Most of us have been there. You are at trial. The jury is in the box. Things have gone poorly. Your client, the plaintiff, was late, and showed up dressed in a pink oxford shirt and saddle shoes. (Your mistake, by the way. You told him to dress like he was going to church.) His wife, who has the disposition of a rattlesnake with a fresh boot print on its back, does not bother to hide her distaste for the proceedings, you or her husband.
The jury consists of twelve stone-faced people who all live or who aspire to live in 37027 (Brentwood), each of whom has the compassion of an investment banker (and, indeed, two of them are). These folks watch Fox News, listen to Rush Limbaugh, and believe that, had the editorial writers of the Wall Street Journal been born a few centuries earlier, they would have been amongst the contributors to the Good Book. They each think that “damn Democrat” is one word and that the only human being lower than your client is you, his pond-scum sucking trial lawyer.
The defendant, the minister for the largest church in the community, happened to run a stop sign on the way to visit a parishioner in a local hospital. His co-defendant is his church, the largest church in the community, the supplier of his 1995 Chevy Corsica and the immediate employer whose interest he was advancing on the day in question (there being substantial difficulty getting service of process on the ultimate Master). The good reverend is a gentle, kind-faced man of God who may well have ousted Charlton Heston for the lead in “The Ten Commandments,” had he not been hospitalized for diphtheria contracted while doing missionary work in Africa at the time of the casting call. His wife, who stands dutifully by his side at every break, looks like Aunt Bea in her church clothes.
Your client’s treating medical professional is a chiropractor who, just last week, was the subject of an expose on the local news for claiming that chiropractic medicine could cause weight loss (10 pounds a week guaranteed!) His video deposition went poorly; the x-rays he represented to be those of your client on direct were, in fact (and much to your surprise) those of a 93-year-old former bricklayer. It turns out that these were your chiropractor’s favorite x-rays, ones he is used in every auto case in which the patient received more that 200 of medically necessary treatments. He had never been caught before. (Another referral source down the toilet).
Not surprisingly, the evidence does not go in well. They have videos of your client (who swears he cannot sit without severe pain) in a strip joint sitting in one wooden chair for over four hours, rising only to relieve himself (twice), yell for another Budweiser and a shooter (ten times), and to sing along when the women do a chorus line routine to “Rocky Top.” His wife left the courtroom before the second verse, and has not returned.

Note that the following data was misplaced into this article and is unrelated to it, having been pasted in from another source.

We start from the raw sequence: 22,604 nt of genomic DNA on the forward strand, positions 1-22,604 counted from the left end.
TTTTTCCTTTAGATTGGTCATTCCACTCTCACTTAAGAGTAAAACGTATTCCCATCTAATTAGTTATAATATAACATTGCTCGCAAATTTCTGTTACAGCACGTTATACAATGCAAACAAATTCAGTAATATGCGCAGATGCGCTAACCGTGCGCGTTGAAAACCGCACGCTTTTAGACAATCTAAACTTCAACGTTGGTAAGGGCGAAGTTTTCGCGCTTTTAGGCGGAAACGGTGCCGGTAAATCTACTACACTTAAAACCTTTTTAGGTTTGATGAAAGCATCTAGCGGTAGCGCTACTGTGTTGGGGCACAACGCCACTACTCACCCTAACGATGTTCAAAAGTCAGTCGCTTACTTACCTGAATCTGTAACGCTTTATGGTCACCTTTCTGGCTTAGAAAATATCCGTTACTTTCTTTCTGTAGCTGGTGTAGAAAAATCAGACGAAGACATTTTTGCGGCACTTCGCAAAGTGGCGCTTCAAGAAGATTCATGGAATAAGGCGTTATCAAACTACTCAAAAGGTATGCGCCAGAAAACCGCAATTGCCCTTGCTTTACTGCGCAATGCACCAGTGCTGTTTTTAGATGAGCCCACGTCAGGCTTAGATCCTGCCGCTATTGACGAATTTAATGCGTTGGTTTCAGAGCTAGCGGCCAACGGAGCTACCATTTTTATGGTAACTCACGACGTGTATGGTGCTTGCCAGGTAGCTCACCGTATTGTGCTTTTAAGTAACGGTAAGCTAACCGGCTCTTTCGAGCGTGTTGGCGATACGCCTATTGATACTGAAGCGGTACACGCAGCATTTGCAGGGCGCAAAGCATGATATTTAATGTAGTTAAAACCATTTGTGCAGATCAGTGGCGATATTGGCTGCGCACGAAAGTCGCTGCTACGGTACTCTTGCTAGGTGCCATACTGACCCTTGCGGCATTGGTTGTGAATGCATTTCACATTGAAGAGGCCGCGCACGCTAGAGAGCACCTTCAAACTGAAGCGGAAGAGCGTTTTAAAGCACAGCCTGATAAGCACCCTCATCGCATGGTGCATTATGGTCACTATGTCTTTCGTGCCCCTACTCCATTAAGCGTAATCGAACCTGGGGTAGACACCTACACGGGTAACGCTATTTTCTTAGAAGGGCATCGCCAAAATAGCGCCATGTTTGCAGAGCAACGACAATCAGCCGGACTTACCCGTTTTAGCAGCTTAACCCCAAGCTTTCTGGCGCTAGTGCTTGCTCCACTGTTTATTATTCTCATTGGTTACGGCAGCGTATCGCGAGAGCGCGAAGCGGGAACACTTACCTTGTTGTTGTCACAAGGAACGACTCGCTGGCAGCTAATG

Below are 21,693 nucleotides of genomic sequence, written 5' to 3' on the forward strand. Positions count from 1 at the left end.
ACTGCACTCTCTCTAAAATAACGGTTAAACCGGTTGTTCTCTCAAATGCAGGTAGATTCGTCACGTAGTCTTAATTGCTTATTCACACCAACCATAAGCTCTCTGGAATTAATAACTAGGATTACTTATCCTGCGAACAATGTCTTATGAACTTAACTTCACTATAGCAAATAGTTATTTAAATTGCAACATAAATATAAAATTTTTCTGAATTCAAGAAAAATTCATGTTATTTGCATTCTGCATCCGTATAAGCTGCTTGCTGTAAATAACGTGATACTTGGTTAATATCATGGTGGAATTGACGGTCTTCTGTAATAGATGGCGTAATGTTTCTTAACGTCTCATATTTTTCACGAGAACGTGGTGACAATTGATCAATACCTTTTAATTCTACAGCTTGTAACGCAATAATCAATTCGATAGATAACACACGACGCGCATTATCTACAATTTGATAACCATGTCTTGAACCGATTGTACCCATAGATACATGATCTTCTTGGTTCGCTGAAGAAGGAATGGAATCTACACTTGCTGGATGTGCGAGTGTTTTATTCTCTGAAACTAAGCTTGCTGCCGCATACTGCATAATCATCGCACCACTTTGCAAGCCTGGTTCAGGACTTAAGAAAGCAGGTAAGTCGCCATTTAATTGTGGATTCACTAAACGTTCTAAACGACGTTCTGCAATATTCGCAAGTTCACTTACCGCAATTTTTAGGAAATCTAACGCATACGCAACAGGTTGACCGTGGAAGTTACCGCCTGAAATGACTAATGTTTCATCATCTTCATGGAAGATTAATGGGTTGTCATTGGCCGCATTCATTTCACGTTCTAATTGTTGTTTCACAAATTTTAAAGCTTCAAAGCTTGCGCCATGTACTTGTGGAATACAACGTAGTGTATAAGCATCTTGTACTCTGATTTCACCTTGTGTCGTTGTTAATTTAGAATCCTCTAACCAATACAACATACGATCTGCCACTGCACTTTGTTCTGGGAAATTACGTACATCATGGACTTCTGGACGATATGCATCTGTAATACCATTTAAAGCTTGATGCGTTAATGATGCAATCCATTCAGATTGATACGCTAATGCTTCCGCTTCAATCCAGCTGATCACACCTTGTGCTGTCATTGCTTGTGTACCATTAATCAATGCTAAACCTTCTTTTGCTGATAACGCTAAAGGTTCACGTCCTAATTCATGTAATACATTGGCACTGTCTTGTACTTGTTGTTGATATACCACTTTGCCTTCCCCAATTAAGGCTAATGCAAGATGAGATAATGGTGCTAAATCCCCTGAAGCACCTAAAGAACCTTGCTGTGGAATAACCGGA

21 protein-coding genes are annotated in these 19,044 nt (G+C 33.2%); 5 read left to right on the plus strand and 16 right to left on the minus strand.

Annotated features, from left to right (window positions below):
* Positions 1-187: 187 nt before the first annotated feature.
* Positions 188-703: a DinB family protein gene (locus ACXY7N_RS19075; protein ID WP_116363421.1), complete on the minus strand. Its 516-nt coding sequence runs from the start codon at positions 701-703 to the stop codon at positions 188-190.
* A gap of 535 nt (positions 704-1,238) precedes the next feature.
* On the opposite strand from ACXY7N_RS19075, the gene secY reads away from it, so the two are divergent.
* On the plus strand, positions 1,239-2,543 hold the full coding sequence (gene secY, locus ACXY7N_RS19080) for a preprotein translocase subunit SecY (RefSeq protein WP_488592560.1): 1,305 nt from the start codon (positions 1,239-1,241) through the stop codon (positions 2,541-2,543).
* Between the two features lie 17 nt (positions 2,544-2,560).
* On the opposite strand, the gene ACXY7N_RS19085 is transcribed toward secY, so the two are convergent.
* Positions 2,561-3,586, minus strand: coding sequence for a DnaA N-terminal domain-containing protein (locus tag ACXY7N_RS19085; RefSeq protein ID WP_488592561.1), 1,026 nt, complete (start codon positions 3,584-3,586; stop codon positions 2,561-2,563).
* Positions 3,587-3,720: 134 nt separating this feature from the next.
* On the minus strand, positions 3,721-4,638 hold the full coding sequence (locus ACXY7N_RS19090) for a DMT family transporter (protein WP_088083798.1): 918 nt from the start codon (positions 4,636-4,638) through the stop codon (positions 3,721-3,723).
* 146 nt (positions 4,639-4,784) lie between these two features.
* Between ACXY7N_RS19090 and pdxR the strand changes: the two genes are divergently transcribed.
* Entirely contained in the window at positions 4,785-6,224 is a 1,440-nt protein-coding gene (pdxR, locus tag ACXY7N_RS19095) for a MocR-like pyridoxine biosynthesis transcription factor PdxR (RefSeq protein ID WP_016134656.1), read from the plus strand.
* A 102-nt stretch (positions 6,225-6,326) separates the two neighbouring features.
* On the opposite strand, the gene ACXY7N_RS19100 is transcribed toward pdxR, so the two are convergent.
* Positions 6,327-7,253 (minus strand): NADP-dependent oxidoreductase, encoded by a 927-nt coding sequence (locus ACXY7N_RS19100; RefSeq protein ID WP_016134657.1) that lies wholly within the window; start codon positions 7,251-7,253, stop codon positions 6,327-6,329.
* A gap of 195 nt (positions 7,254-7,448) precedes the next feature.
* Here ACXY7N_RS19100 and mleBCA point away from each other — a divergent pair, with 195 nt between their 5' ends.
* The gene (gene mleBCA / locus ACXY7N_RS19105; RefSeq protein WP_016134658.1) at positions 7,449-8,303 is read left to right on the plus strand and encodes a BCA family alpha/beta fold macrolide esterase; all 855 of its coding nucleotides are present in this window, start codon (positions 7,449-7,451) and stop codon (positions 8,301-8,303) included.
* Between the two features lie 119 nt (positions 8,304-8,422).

Five people laughed during your closing argument (when you mentioned monetary damages), six people cried during the defendant’s close (including the court reporter), and the judge mentioned the word “credibility” 73 times in the jury instructions.
The jury is out, and your client (who had demanded a trial now!) says “wouldn’t I be better off with a medical doctor as a witness? Isn’t there some way we can get out of here and come back later?” “Of course there is,” you explain. “We can take a nonsuit, get a new doctor, file a new case and have a new trial.” And you think “maybe he will get another lawyer. Or if not, maybe I will get lucky and die before I have to try this case again.”
So, can you take a nonsuit? The Tennessee Supreme Court now tells us “no” with no ifs, ands or buts. The Tennessee Court of Appeals had previously ruled that the trial judge had the discretion to allow a dismissal without prejudice even after the jury had retired, but the Supremes held in Lacy v. Cox, 152 S.W.3rd 480 (Tenn. 2004) that a trial court has no authority to grant a voluntary dismissal without prejudice while the jury is deliberating. The court distinguished our rule from the similar federal rule, and indicated that if would be very difficult to remedy an abuse of discretion by the trial judge if so found on appeal.
So, what do you do? If you want to take a voluntary dismissal, do it before the judge sends the jury off to deliberate. Once they go to work, you’re stuck.
Think about that before you agree to represent your brother-in-law again.